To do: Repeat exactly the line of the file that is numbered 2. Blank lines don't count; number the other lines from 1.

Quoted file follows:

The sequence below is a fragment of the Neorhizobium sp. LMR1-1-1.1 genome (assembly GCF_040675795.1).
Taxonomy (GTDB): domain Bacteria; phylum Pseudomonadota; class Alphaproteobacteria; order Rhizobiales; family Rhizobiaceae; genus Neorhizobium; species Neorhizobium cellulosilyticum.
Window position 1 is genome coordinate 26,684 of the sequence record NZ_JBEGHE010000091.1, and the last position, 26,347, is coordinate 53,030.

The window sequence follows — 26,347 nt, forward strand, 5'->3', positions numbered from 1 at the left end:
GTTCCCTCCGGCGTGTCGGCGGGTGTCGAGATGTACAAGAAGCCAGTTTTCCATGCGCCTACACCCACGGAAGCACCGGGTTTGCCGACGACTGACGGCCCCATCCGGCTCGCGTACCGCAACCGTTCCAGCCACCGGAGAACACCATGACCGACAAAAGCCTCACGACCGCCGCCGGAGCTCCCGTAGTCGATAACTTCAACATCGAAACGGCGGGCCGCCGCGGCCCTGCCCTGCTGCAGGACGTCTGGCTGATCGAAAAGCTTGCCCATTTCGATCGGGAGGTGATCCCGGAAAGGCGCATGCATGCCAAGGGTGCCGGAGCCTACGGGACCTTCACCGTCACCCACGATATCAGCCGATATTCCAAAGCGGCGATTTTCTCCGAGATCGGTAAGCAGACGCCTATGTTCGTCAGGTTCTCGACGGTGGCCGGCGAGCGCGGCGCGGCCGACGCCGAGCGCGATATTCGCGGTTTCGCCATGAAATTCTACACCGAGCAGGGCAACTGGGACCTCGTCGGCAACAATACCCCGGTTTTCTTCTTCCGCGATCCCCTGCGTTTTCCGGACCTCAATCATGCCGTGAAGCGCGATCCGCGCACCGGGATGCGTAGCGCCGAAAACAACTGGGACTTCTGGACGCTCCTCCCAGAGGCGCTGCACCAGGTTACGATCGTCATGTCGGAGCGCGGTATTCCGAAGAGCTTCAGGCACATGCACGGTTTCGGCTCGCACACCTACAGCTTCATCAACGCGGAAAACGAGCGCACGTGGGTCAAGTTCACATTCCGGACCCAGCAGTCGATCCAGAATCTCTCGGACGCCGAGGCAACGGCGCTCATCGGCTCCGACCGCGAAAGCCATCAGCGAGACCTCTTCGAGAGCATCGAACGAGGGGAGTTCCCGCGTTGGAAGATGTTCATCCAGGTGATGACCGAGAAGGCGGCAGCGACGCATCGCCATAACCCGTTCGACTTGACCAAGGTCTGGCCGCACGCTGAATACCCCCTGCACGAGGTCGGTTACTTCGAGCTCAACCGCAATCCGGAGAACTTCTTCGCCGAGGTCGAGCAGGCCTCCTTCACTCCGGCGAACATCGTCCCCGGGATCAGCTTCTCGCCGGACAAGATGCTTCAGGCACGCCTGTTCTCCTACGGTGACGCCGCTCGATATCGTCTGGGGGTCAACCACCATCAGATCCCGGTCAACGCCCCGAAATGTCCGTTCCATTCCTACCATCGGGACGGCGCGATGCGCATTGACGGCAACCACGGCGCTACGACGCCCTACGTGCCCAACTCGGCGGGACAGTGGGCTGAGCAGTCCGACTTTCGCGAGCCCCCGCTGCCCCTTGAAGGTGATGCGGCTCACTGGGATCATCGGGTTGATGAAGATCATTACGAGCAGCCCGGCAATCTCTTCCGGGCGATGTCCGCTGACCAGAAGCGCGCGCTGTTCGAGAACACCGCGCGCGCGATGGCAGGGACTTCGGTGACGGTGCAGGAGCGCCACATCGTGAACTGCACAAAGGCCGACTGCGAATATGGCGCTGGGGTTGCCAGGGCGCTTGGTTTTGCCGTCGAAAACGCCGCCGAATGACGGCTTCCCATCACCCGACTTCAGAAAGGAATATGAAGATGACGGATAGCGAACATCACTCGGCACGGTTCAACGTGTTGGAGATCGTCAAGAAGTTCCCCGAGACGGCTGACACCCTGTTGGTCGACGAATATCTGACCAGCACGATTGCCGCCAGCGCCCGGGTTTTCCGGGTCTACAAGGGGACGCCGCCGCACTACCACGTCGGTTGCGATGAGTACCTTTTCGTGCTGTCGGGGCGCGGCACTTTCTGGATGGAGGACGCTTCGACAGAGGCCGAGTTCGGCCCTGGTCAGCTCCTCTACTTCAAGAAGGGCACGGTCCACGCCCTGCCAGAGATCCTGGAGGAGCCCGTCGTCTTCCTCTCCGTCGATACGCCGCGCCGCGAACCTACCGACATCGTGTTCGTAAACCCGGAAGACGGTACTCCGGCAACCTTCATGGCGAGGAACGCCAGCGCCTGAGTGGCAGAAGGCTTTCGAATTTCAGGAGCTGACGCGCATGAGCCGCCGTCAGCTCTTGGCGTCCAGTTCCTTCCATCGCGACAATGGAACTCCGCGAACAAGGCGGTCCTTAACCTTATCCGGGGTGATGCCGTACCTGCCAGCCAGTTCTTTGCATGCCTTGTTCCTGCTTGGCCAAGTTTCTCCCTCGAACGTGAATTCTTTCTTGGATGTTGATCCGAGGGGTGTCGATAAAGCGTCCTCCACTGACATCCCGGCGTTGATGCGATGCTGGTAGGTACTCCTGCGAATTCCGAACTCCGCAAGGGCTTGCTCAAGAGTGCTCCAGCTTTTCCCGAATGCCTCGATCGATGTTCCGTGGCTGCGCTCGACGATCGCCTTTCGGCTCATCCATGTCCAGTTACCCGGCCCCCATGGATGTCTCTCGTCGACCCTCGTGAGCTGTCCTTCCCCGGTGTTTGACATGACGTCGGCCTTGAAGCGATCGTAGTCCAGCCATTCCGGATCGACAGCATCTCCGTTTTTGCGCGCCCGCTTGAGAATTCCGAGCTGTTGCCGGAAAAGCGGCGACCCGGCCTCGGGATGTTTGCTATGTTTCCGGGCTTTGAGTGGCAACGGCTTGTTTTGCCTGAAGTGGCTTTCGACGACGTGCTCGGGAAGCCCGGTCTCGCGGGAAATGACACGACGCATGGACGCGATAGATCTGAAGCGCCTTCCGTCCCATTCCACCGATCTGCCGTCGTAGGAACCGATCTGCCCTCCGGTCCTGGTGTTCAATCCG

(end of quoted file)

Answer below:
Taxonomy (GTDB): domain Bacteria; phylum Pseudomonadota; class Alphaproteobacteria; order Rhizobiales; family Rhizobiaceae; genus Neorhizobium; species Neorhizobium cellulosilyticum.